Carolina Macula & Retina                                              John Gross, MD
                                                                                   
Retinal Detachment

What is retinal detachment?

Retinal detachment describes an emergency situation when a critical layer of tissue (the retina) at the back of the eye pulls away from the layer of blood vessels that provides it with oxygen and nutrients.

Retinal detachment leaves the retinal cells deprived of oxygen. The longer retinal detachment goes untreated, the greater the risk of permanent vision loss in the affected eye.

Fortunately, retinal detachment often has clear warning signs. If you go to an eye specialist (ophthalmologist) as soon as warning signs appear, early diagnosis and treatment of retinal detachment can save your vision.

Retinal detachment is painless, but retinal detachment symptoms almost always appear before it occurs. Retinal detachment symptoms may include:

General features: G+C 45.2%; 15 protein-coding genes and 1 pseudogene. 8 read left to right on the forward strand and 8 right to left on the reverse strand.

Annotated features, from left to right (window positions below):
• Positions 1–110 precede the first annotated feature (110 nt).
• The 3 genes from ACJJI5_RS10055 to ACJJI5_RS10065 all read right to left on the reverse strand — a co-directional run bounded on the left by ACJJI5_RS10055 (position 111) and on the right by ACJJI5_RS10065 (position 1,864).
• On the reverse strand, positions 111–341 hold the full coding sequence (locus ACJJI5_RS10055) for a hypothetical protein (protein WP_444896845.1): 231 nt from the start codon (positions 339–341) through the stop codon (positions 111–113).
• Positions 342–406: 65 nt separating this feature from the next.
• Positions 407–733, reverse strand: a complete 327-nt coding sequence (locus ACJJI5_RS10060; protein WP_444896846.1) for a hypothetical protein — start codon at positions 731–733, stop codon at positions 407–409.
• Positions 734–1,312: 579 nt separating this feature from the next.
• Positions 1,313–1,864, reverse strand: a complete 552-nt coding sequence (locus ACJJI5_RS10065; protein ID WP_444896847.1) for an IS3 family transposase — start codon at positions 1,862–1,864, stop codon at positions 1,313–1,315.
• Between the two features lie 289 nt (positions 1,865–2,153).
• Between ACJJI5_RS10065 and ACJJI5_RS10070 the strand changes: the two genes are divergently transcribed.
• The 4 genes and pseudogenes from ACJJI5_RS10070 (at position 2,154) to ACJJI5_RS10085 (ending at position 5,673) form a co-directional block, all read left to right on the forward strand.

• The sudden appearance of many floaters — small bits of debris in your field of vision that look like spots, hairs or strings and seem to float before your eyes
  • Sudden flashes of light in one or both eyes
  • A shadow or curtain over a portion of your visual field

When to see a doctor
Seek immediate medical attention if you suddenly notice retinal detachment symptoms, such as new floaters or flashes of light in your visual field or if it seems as if a dark curtain has fallen across your visual field.

Click here for more information about Retinal Detachments / Retinal Tears